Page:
Review

Rogue Company Review – Esports Ray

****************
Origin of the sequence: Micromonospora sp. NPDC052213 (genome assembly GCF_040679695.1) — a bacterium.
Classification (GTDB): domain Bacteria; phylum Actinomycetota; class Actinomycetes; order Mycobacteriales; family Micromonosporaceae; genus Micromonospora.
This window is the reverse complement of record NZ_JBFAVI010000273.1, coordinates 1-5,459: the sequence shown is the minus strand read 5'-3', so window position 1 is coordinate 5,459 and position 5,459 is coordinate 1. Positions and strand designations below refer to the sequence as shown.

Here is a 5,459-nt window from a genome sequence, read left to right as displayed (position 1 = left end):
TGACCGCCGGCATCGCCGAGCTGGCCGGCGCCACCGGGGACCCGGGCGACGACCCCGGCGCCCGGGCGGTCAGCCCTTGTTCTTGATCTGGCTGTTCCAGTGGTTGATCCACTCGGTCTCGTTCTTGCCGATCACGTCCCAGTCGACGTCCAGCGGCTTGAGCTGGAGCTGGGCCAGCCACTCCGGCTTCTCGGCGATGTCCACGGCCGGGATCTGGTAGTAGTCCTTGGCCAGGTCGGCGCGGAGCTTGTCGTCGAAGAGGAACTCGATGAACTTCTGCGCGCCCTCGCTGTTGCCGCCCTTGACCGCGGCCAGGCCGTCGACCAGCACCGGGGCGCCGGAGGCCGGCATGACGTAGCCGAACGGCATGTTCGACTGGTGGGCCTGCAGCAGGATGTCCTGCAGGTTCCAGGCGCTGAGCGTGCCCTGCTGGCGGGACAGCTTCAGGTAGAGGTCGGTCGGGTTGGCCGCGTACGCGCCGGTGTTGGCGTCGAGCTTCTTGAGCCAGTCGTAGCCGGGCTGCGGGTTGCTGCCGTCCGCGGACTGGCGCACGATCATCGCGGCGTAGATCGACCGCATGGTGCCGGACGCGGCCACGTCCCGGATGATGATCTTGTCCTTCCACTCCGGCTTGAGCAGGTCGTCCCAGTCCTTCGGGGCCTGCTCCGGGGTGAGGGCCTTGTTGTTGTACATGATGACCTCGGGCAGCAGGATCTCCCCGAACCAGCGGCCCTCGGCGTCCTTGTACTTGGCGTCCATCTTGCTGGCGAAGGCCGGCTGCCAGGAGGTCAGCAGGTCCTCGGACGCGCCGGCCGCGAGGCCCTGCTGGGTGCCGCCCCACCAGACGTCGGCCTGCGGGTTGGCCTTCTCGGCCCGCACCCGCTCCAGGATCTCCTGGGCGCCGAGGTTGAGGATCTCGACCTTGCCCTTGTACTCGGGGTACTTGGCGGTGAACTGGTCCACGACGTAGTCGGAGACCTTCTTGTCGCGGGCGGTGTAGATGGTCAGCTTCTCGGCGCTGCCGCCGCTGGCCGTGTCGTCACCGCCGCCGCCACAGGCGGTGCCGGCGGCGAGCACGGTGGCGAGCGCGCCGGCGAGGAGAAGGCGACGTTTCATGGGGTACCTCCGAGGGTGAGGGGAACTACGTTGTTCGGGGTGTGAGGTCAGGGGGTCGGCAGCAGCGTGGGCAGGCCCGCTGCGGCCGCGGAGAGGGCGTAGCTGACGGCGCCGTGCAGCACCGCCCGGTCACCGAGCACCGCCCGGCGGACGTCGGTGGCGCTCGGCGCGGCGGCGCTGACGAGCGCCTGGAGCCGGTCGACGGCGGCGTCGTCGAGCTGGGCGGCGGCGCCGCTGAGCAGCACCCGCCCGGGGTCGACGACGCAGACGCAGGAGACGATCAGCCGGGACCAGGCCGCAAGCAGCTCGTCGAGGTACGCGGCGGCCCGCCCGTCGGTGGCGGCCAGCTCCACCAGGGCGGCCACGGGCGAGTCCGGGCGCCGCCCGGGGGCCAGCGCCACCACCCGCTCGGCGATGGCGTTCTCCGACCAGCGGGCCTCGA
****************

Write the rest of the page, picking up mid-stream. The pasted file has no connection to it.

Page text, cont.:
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From the first moment its main menu loads, Rogue Company exudes a bold personality. You’re instantly knocked in the ears by a surprisingly catchy hip-hop infused soundtrack playing alongside a loud cast of unique characters. This free-to-play team-based shooter combines facets of many of the most successful first-person shooters already available, from Overwatch to Counter-Strike, to deliver a fun package that requires skill, patience, and an appreciation for teamwork to succeed. – even if that also means that it lacks originality. Rogue Company is a multiplayer-only third-person shooter with a gallery of interesting characters called Rogues, each with their own unique abilities, charges, and perks. The shooting game at every moment is crisp and responsive, but the movement is a bit light and floating. You get used to it in the end, but at first it feels a bit like the characters are skating on the map. Since anyone can dodge rolls, firefights can quickly get very tense and erratic, which helps combat stand out (in a good way) from other games that Rogue Company was clearly inspired by. Just because you get the drop on someone doesn’t necessarily mean you will, as the killing time varies wildly depending on your Rogue and the weapon you use. Even though it only offers three 4v4 game modes which have all been seen before for the most part – a Counter-Strike style bomb mode, a variation of the capture point format and what is basically a deathmatch. as a team with a twist – there is enough variety in all nine maps and the styles of play they need to avoid boredom. Teamwork is crucial, so thankfully Rogue Company is the latest in a long line of games to borrow the insanely clever ping system popularized by Apex Legends. This allows players who are not participating in voice chat to easily communicate with their team using quick scripted calls and pop-up map markers. Hip Shot The first mode listed is Demolition, which has no respawns and is structured a bit like Counter-Strike – it’s also my least favorite mode. A team has a bomb and must either plant it and detonate it at one of two points on a map, or eliminate all enemies. Defenders can win by killing attackers or preventing the bomb from exploding, but in my experience it almost always ends with a team wipe down rather than a detonation. While this is a similar base mode in other games, dividing your attention between two points makes relatively no sense in Rogue Company, as they are usually so close to each other. The maps are small enough that you can switch between them in seconds, which undermines much of the mode’s usual strategy here. The cards are small, which undermines much of the usual strategy of a bomb mode. “Extraction mode is basically a better version of Demolition because it also doesn’t have a respawn, but only has one objective that the two teams are fighting over. If you activate a terminal on that point, a timer starts to activate, and if the other team doesn’t kill your entire team and / or capture the point before the timer runs out, you win. The point moves with each turn and it’s still a frontline battle over mutual benefit, keeping it more focused and tense. Card sizes seem better suited to this style and matches are more dynamic since you are technically both the attacker and the defender at all times. The final mode is Strikeout, which is the least demanding of the group but also the most original of all. It works similarly to Destiny’s Survival game mode where each team only has a limited number of shared respawns. However, the problem here is that there is also a single point of control that will drain enemy team spawns if you hold it. This addition makes Strikeout feel like more than just a variation of the team deathmatch, prompting a defensive playstyle to maintain the checkpoint in a mode otherwise driven only by eliminations. No matter the map or mode, there are a variety of satisfying weapons to choose from. There are an assortment of pistols, SMGs, assault rifles, shotguns, and snipers, but they are mostly locked to specific characters similar to other hero shooters like Overwatch – albeit with a bit more. choice since these heroes aren’t stuck with just one option. Each Rogue has a choice of two primaries at a mid-game purchase station, usually something like a Sniper and SMG or Assault Rifle and Shotgun, as well as a Secondary Pistol, a melee attack, gadgets, a primary ability, and an assortment of perks. You earn money for your actions during a match which is used to purchase and upgrade these tools of destruction between turns, but all you start with is a gun. This will sound familiar to Counter-Strike or Valorant fans, but in practice, Rogue Company’s in-game progression works like a MOBA, essentially taken from developer Hi-Rez’s own SMITE game. The variety of guns would be more exciting if the characters had more to unlock or could customize their options with more impact, but you’re limited to the predetermined loadouts given. Plus, all guns sound miniscule when fired and lack the oomph you expect from a game that’s otherwise full of edgy characters and personality in your face. Explosives, gadgets, and abilities all feel and sound great, which helps these powerful offensive characters stand out even more. I constantly found myself wishing for a good cover mechanic. “I also constantly found myself wishing for a good cover mechanic. Dodge Rolling is a useful evasive tactic, but the checkpoints are so littered with waist-high blankets that it feels like you could stick to walls and blindfire, but instead, this functionality is inexplicably absent. You can at least crouch down, but then having to stand at full height to shoot over walls is a bit annoying – especially since two of the three game modes don’t have respawns and require a more thoughtful approach. and careful of fire fighting. Maybe I’m spoiled by the precedent set by other third-person shooters like Uncharted, Gears of War, or The Division, but a cover system would have complemented anything Rogue Company so well. A Gallery of Thieves There are 14 thieves in Rogue Company, six of which are available for free. Getting nearly half the roster for free is surprising, especially since three of them are some of the best in the entire game. Ronin, the confident sword-wielding mascot in most of Rogue Company’s marketing, is an excellent attack-oriented character with great explosive throwing knife ability and a collection of awareness and speed-focused perks. She’s sleek and badass in a way that makes her a great introductory character and is probably the default option in the tutorial for that reason. There’s also Dima, whose voice is gritty with a thick accent and lots of liners. He gets a frag grenade launcher and health and ammo regeneration perks, along with a solid assault rifle and SMG capable of choosing as primary weapons. Despite being one of the staple options, Dima is strong and fun enough that it’s rare to play a game and not see one of him on both teams. Finally, my favorite free Rogue is Dallas. He’s devious and very balanced since his ability reveals a red silhouette of where the nearest enemy is, which is useful in all situations. Additionally, this ability fully recharges whenever he takes down an enemy, and it has powerful health regeneration and durability-focused benefits to keep them alive. Dallas has a cool, suave look that’s almost the opposite of most rough actors. His voice is arrogant with a sophisticated air, so you know enemies are frustrated to hear his mocking lines. Microtransaction Reaction All playable characters in Rogue Company (October 2020) Rogue Company’s in-game store is a classic example of how to do microtransactions well in a 100% free-to-play game. Similar to other squad arena games like League of Legends or SMITE, the store is limited to characters, emotes, and cosmetics – that’s it. Unless you really want a certain Rogue that fits your playstyle better, you can’t buy anything to give yourself an edge, and you can always unlock them just by playing enough as well. Emotes, cosmetics, and outfits are mostly paid for, in contrast, ranging from $ 2 from Rogue Bucks to over $ 10. The $ 30 Founder’s Pack, which I personally purchased after spending time with the free characters, is great value as it includes all eight paid thieves. However, some of the best and most versatile characters, such as Dallas, Dima, and Ronin, are already included for free. You can earn in-game reputation points for unlocking characters without spending any money, which can take anywhere from a few hours to a dozen or more to get enough points depending on the character. They range from 5,000 to 15,000 reputation points, or around $ 5 to $ 15 when purchased individually with real money.For paid thieves, I found myself playing the most as Talon because of his ability. is a radar that can be set up anywhere and will ping your map if an enemy walks within its range. And instead of typical grenades he gets C4 – combined together you can create an explosive trap on enemies just by looking at your minimap and not revealing yourself at all. There are other well paid thieves as well, but I didn’t feel like I was at a power disadvantage for not having any. Having said that, if for no reason other than increasing diversity and options, it is definitely worth working to unlock them through regular play, or even just waste the money to get them right away. Unfortunately, performance is a persistent issue on PCs, even now that Rogue Company is no longer in closed beta. I had two crashes on the desktop, and once my pre-match lobby with a friend mysteriously merged with another lobby and we could talk to two strangers even before we were paired up for a match. I also had two consecutive sessions where my team started the game with just three players versus four players. Fortunately, the matches themselves are going quite well.